Myths about Japan Busted!
Monday, May 6, 2019
Questionable contradictions in Japan exposed and explained.
In The Land of Endless Steps, where saucy strands of pasta are swiftly plucked off a plate with chopsticks; where talking on your mobile phone aboard trains is rude and prohibited but slurping up mains the louder the better; where custom in a sombre Chrysanthemum brigade is matched by character mascots in quirky masquerade, paradoxes line the way to regulate peculiar, as Japanese…
Japan – Paradox Paradise
Japan is a country full of absurd contrasts and blatant contradictions. Some might argue that Japan wouldn’t be Japan if she wasn’t so bizarre. While reading up on Pico Iyer’s latest, Autumn Light, this theme struck yet again: the author contemplates mortality by observing the frail turn of seasons through autumn in Japan; he captures beauty in the falling away of things – in loss, and in turn discovers the value of holding on to all that matters. How superbly ironic!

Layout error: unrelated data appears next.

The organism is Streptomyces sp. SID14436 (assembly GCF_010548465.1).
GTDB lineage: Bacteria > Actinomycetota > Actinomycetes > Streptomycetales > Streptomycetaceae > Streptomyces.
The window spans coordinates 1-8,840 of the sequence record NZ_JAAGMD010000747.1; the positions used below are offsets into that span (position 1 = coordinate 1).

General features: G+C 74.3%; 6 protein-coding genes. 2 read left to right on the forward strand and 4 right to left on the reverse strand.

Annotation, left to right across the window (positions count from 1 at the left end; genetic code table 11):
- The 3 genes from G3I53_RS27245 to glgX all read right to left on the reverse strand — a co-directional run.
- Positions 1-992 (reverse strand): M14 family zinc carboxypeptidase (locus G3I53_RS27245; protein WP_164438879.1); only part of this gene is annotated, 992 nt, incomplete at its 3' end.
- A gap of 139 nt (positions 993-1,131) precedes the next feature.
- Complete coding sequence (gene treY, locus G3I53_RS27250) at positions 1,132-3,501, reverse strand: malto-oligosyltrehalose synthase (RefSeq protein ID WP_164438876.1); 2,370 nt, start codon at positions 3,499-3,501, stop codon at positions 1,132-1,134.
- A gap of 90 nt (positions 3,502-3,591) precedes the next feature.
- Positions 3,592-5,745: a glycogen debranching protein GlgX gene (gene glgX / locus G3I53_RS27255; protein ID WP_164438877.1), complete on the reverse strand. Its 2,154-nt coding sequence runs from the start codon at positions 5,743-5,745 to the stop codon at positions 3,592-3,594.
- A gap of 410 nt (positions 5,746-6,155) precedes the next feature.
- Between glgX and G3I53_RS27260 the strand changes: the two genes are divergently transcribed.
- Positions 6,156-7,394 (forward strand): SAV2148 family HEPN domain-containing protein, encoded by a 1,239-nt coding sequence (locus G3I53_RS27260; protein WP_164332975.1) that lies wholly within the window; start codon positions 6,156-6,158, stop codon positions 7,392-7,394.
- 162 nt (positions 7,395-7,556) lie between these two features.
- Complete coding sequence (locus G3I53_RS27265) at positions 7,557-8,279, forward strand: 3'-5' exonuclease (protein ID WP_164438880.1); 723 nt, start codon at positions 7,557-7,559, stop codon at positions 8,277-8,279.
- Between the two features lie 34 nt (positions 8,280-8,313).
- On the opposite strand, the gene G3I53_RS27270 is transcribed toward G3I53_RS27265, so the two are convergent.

Similarly, inconsistencies abound between popular impressions of Japan and encounters on the ground. In particular, Japan as all-round ‘high-tech’ and by extension, ‘highly efficient’, pervade and persist overseas, only to shatter as rude shock upon settling in. Here are some revealing occasions to the contrary which suggest that our absolute ideas about Japan don’t always hold true…
Firstly, consider that what is meant by ‘high-tech’ isn’t 100% clear and therefore leaves great room for debate. Japan’s general advancements in technology, i.e. engineering and applied sciences for practical value, are probably what attest to this label. She certainly once held great repute in consumer electronic brands; more recently accomplished feats in 3D manufacturing and robotics; is prized for her public toilets of gadgets galore; and, how can one discount the multi-purposeful, genius collective that is the ubiquitous konbini or ‘convenience store’, which miraculously houses just about everything! The tag of ‘high-tech’ appears to blur progressive mechanics as a blanket approach that stretches nation-wide and factors in at most levels of daily exchange. This simply isn’t true.